This newly opened co-living space in Bermondsey known as The Italian Building has 28 studio apartments and a wellness agenda that aims to 'strengthen communities and boost well-being from the inside out'.
From meditation workshops and running and supper clubs, to waterfall showers and plant-filled spaces (there's a garden residents are invited to nurture), Mason + Fifth's ethos is all about ensuring wellness of mind, body and spirit, and building community around that. You can even book in for a 1:1 with a nutritionist, or just veg out in the home cinema space. Look out for another location opening in Marylebone.
Gravity Co-Living's Finsbury Park space
Ideal for young professionals, this eco-friendly, co-living group with buildings in Finsbury Park, Hounslow and Camden places an emphasis on meaningful social interactions that can lead to career networking opportunities or collaborations (there's a co-working space on site).
Gravity is a good fit for those moving to London from a different city or country: when you book in, there's a move in buddy to show you the ropes and tell you about what you can expect. The location is easy for commuters to access, the space is furnished stylishly and - better yet - you can book in for short, fixed periods.
Prices range from £1,050 - £1,650 p/m.
Noaiscape's Garden House
Noiascape, the brainchild of architects Tom and James Teatum, creates shared 'city in a building' spaces that use interesting, minimalist materials (birch plywood furniture and joinery meet metal, concrete and lots of natural light) to encourage tenants to embrace their time at home, as well as engaging with the larger community through events across the Noiascape network.
The spaces, like Hammersmith's Garden House (pictured), are designed in open, interconnected ways to maximise social time and work-from-home productivity but also allow for private space without restricting residents to their rooms.
Settling into a new city is a lot more appealing if you've got Vonder to help you connect: a lifestyle platform, Vonder has furnished flats in London, Berlin, Warsaw and Dubai, and also offers a range of social events like pilates, smoothie-making, pop-up tattoo parlours and language classes to help like-minded folk connect with one another.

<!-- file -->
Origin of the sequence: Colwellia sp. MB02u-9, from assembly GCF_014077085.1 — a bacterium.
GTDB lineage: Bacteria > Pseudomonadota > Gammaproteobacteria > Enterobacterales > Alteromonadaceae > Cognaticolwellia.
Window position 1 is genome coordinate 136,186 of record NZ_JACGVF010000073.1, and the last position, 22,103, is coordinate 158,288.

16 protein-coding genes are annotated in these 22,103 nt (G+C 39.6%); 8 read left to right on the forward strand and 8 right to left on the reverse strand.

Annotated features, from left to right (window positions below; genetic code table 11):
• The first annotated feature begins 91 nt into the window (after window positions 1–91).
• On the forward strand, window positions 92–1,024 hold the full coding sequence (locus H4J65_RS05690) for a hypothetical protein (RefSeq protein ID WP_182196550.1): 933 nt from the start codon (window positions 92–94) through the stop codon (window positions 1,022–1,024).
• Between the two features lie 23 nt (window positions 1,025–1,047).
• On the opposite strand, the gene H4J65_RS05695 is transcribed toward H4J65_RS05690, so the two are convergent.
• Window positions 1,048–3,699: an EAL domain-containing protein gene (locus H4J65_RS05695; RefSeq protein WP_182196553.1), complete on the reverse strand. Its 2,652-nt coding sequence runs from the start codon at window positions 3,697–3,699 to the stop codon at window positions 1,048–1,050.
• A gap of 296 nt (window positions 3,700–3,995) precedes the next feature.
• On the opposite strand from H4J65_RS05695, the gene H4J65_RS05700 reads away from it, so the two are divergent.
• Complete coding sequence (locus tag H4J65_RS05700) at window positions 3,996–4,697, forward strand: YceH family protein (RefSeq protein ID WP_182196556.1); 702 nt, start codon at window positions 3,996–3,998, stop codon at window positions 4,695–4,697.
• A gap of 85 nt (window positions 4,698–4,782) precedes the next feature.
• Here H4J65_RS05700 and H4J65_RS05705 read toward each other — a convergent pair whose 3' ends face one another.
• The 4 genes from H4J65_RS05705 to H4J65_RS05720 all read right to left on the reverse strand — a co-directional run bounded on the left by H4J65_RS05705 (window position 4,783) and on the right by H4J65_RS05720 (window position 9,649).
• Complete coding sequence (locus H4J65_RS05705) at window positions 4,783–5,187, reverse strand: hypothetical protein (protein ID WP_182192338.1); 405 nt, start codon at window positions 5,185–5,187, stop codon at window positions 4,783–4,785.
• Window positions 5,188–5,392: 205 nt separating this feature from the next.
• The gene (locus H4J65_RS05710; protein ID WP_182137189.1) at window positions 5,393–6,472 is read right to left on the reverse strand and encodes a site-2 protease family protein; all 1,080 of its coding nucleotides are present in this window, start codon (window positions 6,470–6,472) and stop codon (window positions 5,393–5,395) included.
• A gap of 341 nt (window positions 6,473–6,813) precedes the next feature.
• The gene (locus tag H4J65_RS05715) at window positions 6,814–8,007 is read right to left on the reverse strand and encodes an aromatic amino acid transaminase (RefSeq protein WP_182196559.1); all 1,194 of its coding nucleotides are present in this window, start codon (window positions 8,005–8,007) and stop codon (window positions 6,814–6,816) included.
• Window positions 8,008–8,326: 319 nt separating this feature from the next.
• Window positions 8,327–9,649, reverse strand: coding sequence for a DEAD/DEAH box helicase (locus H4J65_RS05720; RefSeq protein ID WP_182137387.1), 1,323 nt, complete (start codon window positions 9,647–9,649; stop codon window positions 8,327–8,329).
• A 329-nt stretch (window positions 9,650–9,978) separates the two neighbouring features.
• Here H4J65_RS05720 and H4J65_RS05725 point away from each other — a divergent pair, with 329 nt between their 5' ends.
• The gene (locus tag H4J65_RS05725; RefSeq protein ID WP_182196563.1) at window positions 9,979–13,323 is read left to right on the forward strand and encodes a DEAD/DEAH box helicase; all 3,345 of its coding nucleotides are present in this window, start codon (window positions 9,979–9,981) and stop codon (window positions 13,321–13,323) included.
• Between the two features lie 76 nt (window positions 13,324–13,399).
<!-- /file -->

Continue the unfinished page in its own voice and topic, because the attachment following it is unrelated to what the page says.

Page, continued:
They're opening in Dublin, Paris, Barcelona and Budapest soon.
A shared living community, Lyvly is about establishing connections and friendships beyond your home, that extend through your neighbourhood and across the city you live in (from house dinners to larger-scale London hangs, Lyvly community ambassadors organise events so you can meet those living across London and create lasting bonds that aren't determined by the building you happen to be in). You'll find housing across London: Vauxhall, Dalston, Stratford, Greenwich, Lewisham and more, from £1,000 a month.
With its 'reinventing renting' slogan, Fizzy Living's 1000+ London homes provide tenants with some fab perks: property managers known as Bobs (think of them as somewhere between a uni RA and a NYC apartment building super - they're there for emotional and practical support), pet-friendly accommodation, an app to organise social events and book dry cleaning, on-site socials like games nights and DOGA (that's yoga your pooch can join too) on the rooftop and communal spaces with added benefits, like drinks stations that are replenished daily - perfect for those who work where they sleep.
With four locations in southeast London (SE9 and SE6), Pollen's fully furnished homes are designed to take the hassle out of modern living (rent includes council tax, utilities, house cleaning, gardening, maintenance and quick-speed broadband), and are well-suited to young professionals. Forget about any London landlord horror stories; the experience at Pollen is quite the opposite. Landlord Pip is known to pop over with pizza and drinks on birthdays and a tree at Christmas.
LifeX, which has co-living spaces in destinations from Copenhagen to Paris, combines Nordic sensibility and design (wood! plants! natural light!) with the social element of co-living and is a recent arrival to the London real estate scene (they've got a few locations across London, from Brixton to Dalston).
In addition to flexible stay options that allow you to move in within days and out within a month, and multiple weekly house cleans, you can tap into a global network of people to socialise and hang with. LifeX turns big central-city area flats into co-living homes for four-to-eight people for the closest thing you'll find to a real-life Friends experience.